First Cove Cuts

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Timmy

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Tim
I have a lot of projects that my wife wants me to do involving wood. Well it never seems like they get done and I feel bad because I want her to be happy. She asked me to make her a little shelf to go over the back of the couch to place picture frames on or what ever else ends up going there. I figured this would be a great chance to practice some of my hand tool skills and see how it goes. I measured out the back of the couch to see what the length should be which was 78″. It is a little skinnier than the couch, but that is ok because the couch ends kind of drop off. I then flopped down on the couch and got a distance from the wall to where my head wouldn’t hit it if I jumped down onto the couch, 7″ was good. I found the perfect board of red oak, 8″x 100″ with a little bit of cupping. I pulled out my hand saw, cut a straight end, measured from that point and got my length. Then I ripped it down. I then grabbed my No. 4 Stanley and got to town flattening the board. Next came the fun part and the one thing I had been looking forward to since I got them. I looked through all my antique hand planes and decided on using the cove. I had just recently sharpened it, so I was ready to go. Well here is the end results. It didn’t like the end grain too much, but it went through the straight grain like butter. For Pictures Click Here.
 

Tim Sherwood

Tim
Corporate Member
I have a lot of projects that my wife wants me to do involving wood. Well it never seems like they get done and I feel bad because I want her to be happy. She asked me to make her a little shelf to go over the back of the couch to place picture frames on or what ever else ends up going there. I figured this would be a great chance to practice some of my hand tool skills and see how it goes. I measured out the back of the couch to see what the length should be which was 78″. It is a little skinnier than the couch, but that is ok because the couch ends kind of drop off. I then flopped down on the couch and got a distance from the wall to where my head wouldn’t hit it if I jumped down onto the couch, 7″ was good. I found the perfect board of red oak, 8″x 100″ with a little bit of cupping. I pulled out my hand saw, cut a straight end, measured from that point and got my length. Then I ripped it down. I then grabbed my No. 4 Stanley and got to town flattening the board. Next came the fun part and the one thing I had been looking forward to since I got them. I looked through all my antique hand planes and decided on using the cove. I had just recently sharpened it, so I was ready to go. Well here is the end results. It didn’t like the end grain too much, but it went through the straight grain like butter. For Pictures Click Here.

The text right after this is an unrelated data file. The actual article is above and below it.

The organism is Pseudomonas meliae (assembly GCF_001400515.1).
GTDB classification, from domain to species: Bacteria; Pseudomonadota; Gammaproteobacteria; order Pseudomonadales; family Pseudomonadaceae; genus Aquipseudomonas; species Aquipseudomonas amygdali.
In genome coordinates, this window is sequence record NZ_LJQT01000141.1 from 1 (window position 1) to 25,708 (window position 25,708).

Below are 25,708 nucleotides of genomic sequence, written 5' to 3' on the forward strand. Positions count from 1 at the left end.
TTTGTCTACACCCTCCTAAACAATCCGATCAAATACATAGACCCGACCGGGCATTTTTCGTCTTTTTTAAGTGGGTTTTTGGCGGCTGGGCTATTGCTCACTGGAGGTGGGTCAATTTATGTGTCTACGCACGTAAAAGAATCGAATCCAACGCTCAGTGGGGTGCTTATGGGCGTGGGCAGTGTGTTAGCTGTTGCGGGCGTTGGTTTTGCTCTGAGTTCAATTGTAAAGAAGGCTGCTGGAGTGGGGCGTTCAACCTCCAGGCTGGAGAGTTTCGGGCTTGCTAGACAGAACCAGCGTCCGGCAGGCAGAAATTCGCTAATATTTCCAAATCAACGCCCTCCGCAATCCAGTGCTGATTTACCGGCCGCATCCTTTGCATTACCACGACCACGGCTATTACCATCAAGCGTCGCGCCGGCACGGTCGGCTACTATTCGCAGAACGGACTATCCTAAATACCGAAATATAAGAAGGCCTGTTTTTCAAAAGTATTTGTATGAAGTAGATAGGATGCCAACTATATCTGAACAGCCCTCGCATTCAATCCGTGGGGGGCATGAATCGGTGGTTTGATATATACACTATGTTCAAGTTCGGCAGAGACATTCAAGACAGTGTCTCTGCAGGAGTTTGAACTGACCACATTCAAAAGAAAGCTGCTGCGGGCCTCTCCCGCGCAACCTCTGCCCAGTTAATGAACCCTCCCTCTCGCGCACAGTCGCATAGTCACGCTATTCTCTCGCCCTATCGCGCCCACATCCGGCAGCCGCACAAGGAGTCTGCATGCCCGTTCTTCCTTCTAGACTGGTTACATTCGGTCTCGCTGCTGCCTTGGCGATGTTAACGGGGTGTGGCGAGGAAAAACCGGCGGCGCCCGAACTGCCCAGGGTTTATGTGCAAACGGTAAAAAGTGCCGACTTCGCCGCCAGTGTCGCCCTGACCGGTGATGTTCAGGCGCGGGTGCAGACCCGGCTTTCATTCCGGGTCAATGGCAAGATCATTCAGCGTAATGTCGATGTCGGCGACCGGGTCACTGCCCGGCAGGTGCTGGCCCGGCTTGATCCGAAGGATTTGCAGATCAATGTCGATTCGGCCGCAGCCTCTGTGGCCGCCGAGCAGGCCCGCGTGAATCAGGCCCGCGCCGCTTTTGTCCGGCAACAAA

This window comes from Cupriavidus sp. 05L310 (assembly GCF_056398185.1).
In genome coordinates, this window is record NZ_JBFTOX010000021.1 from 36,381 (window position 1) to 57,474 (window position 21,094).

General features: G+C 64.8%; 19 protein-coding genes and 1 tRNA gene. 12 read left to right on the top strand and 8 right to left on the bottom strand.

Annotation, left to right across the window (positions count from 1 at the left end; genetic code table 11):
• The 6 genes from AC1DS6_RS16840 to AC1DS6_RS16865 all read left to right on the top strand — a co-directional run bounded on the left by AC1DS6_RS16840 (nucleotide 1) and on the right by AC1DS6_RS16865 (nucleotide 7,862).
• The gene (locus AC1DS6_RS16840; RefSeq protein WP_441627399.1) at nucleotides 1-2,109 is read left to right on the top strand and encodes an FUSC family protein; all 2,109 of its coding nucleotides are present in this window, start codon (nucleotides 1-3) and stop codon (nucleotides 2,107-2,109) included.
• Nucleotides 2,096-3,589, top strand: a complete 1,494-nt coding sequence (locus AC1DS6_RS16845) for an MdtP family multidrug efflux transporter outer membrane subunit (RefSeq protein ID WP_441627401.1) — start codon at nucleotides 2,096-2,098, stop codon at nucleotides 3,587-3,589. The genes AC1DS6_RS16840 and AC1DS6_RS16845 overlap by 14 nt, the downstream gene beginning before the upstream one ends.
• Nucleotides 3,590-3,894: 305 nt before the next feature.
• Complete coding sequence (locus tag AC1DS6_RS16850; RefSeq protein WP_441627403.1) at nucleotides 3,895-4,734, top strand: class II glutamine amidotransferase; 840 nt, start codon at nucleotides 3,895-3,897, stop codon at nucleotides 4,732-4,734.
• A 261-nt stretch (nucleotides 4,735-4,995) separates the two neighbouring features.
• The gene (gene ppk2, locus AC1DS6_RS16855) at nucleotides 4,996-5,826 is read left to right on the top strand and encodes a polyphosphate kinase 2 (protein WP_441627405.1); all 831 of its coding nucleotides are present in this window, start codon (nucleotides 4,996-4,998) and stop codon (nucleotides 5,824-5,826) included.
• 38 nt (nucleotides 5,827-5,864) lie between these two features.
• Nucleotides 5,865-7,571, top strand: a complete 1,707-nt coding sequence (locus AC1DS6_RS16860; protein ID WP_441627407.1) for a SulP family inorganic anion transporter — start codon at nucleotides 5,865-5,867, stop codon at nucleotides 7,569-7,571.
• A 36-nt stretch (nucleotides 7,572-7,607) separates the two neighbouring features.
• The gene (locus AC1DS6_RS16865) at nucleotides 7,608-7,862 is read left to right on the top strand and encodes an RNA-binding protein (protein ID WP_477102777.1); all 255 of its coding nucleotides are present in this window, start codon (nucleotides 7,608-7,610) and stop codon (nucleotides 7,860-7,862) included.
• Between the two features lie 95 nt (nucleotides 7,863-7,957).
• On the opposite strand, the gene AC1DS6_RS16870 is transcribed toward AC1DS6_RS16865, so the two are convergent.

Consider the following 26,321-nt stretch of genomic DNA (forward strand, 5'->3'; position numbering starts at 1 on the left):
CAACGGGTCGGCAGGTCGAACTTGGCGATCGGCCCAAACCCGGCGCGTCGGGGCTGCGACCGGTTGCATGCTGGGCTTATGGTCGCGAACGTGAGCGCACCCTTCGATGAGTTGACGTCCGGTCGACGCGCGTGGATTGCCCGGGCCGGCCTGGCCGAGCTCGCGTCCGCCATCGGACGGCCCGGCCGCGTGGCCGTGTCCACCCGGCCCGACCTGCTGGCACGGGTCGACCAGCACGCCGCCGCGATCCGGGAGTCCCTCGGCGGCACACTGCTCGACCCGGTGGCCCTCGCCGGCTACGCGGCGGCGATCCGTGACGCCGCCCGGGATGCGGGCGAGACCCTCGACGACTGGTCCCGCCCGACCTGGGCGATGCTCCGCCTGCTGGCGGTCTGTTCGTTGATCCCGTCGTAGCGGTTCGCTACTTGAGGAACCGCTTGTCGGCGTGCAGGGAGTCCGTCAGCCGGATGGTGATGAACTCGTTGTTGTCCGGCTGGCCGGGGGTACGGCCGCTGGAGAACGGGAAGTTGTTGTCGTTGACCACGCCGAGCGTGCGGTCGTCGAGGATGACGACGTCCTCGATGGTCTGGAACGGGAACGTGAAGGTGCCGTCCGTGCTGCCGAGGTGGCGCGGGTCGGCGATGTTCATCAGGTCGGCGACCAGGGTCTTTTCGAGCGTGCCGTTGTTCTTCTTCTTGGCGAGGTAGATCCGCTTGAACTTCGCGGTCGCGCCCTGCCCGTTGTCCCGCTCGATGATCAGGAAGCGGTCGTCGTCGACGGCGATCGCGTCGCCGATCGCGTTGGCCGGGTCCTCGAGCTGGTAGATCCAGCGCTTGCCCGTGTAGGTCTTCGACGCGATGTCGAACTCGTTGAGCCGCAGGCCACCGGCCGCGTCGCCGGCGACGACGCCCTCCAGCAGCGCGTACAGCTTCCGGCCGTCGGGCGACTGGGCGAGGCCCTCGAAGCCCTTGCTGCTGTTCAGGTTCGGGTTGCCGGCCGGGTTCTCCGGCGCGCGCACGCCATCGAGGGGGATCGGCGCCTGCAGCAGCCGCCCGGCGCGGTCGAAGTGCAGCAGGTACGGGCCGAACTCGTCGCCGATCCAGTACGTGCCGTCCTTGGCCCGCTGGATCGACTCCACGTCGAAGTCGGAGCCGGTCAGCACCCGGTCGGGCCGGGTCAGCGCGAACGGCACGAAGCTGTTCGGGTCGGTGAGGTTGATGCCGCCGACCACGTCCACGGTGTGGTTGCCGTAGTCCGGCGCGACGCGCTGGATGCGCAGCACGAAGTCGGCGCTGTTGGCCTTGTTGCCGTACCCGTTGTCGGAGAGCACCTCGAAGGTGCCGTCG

Nice work Tim. I'm starting to mix in some hand plane work with my machines too. Until I sharpened the blades, I didn't know how effective a hand plane was.
 

Gotcha6

Dennis
Corporate Member
Think of all the moolah you'll be saving on a dust collection system by using hand tools. :eusa_danc
 

Mike Davis

Mike
Corporate Member
Valiant effort, I think your cove plane was not sharp enough and maybe you tried taking off too much at a time.

Did you cut a rabbit first? A rabbit plane can take a deeper cut and sets the depth for the cove.

A number 4 is a smoothing plane not a flattening tool. Do you have a 5 or 6 for roughing? If you camber the blade in a 5 or 6 it really takes a deep cut easily and lets you get the board flat before taking the fine cuts with your #4. A number 7 or 8 will flatten it just like a power jointer after you have it roughed down with the #5.

Thomasville is not so far from me or Liberty or even Raleigh. You are welcome to come to our workshops and learn more about hand planes.
 

Timmy

New User
Tim
Thanks for the comment Mike. I also don't think the iron was sharp enough, but I sharpened to 1500 grit sandpaper. I also forgot to do the end grain first (mental error). I didn't think about using a rabbit first, but that would have made it easier. As for having a no. 5 plane, not yet. I have that no. 4 and then I got a wooden plane from ebay that is 26" in length (is that the same as a no. 8?). I'm starting to get some more planes and a no. 5 is next on the list. I need some hand plane work so maybe I'll take you up on the offer of going to a workshop over the summer.
 

Mike Davis

Mike
Corporate Member
26 inch is a nice size wood jointer plane. Get it set up and sharpened and it will do good work for you.

The 5 or 6 size plane is for roughing down and making flat. A number 6 is usually less expensive because it is not as popular, but it does work great.
 

Timmy

New User
Tim
Would you go with a metal plane over wood? I see a lot of no. 5 size (about 16") wood planes on ebay for cheap.
 

Mike Davis

Mike
Corporate Member
Personally, I know a lot more about metal planes. That would be my choice. I'm sure someone else would have a different point of view. But, you have to ask why so many more wooden planes are for sale...

Find an old Stanley that is solid but needs work and I'll help you get it going. $40 is a good target price.
 
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